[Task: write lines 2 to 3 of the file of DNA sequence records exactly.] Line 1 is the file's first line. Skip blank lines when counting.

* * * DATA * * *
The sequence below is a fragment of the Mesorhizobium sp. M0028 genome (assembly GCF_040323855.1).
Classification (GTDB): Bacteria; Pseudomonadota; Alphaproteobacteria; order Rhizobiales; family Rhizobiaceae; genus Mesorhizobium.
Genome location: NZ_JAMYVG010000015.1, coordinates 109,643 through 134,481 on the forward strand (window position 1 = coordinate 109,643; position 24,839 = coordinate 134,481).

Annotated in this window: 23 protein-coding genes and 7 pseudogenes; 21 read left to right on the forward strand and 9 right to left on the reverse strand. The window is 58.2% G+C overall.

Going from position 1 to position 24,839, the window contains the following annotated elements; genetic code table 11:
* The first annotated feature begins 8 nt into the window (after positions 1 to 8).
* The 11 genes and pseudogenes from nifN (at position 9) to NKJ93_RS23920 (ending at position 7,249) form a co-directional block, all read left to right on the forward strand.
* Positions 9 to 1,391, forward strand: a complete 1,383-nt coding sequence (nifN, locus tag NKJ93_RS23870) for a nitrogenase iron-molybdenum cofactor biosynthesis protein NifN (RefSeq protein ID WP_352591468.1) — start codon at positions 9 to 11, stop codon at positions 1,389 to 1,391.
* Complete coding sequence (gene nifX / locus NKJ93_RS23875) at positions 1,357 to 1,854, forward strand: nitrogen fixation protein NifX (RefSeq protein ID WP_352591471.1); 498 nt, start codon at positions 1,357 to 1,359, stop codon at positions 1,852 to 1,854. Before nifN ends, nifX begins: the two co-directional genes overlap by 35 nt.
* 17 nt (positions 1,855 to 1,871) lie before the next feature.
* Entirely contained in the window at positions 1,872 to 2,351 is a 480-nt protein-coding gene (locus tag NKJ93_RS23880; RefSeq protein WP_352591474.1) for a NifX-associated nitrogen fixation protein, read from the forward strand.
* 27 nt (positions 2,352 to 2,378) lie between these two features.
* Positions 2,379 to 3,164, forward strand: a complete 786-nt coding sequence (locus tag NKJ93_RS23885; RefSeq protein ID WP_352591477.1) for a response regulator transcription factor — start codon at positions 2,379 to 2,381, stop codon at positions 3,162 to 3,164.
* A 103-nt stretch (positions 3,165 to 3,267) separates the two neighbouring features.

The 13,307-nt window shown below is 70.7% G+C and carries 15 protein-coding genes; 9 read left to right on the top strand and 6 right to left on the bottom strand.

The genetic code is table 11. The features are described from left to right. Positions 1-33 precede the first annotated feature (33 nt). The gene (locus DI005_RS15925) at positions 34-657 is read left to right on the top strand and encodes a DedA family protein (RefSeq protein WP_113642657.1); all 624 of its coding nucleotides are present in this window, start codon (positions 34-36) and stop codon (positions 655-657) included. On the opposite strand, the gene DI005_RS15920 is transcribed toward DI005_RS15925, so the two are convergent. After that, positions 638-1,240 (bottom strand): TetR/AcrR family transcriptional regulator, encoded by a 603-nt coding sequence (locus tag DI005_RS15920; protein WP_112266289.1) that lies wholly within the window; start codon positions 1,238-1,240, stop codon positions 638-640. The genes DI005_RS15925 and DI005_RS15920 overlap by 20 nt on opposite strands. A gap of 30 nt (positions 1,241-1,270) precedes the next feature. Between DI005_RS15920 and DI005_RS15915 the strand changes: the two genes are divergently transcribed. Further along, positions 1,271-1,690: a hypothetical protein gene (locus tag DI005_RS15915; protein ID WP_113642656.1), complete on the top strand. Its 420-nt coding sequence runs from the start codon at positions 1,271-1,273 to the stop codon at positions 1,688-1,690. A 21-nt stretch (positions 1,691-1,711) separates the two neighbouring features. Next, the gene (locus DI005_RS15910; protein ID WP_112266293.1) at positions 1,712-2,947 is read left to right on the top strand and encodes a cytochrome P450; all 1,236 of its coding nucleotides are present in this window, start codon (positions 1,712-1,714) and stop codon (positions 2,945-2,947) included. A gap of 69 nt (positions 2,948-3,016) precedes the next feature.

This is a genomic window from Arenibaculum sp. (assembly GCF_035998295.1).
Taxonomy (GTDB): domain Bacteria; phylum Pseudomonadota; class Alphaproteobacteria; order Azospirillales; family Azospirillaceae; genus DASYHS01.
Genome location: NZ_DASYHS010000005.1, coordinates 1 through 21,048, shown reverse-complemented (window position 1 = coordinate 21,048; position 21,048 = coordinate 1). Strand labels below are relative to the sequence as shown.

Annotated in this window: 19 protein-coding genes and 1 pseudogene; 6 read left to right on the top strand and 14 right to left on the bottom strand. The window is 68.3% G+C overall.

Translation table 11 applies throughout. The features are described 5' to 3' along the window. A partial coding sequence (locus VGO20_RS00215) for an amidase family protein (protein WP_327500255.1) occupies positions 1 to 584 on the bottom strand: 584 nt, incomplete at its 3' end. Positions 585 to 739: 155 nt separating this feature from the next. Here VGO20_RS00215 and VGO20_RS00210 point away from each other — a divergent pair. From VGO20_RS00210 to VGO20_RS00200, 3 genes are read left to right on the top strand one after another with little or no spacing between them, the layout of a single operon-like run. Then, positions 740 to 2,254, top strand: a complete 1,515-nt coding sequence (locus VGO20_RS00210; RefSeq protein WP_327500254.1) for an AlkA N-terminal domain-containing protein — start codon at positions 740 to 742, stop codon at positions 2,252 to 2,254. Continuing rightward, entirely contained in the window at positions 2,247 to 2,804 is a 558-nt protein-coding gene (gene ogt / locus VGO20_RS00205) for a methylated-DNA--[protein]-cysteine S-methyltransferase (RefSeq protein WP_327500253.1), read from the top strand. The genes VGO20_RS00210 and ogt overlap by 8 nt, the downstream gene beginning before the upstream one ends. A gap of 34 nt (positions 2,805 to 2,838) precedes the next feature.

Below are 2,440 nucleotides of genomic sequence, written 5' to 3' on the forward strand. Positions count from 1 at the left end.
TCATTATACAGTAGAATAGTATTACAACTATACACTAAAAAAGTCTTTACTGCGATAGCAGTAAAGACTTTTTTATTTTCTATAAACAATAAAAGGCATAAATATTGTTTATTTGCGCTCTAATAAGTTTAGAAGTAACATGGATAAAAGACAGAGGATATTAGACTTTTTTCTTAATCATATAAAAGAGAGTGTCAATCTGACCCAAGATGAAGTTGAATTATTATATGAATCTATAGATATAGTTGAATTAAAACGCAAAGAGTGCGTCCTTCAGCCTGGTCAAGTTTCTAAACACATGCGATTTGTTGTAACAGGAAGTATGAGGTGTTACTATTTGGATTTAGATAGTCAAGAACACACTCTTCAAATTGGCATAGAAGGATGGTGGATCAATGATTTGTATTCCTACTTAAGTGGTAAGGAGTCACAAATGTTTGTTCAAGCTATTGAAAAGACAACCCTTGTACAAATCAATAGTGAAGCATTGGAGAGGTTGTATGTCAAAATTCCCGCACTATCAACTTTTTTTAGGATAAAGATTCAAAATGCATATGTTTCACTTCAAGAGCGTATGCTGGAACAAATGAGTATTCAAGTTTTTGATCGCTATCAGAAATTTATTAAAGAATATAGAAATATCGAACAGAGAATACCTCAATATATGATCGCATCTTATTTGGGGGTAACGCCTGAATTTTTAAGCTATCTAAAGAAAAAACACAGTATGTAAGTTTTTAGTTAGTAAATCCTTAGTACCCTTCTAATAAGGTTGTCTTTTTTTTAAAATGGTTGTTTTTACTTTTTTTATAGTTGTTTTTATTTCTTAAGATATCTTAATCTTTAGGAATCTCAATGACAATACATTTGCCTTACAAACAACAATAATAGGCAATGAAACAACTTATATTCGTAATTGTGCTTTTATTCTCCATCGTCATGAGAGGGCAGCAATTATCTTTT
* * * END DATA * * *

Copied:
Classification (GTDB): Bacteria; Pseudomonadota; Alphaproteobacteria; order Rhizobiales; family Rhizobiaceae; genus Mesorhizobium.
Genome location: NZ_JAMYVG010000015.1, coordinates 109,643 through 134,481 on the forward strand (window position 1 = coordinate 109,643; position 24,839 = coordinate 134,481).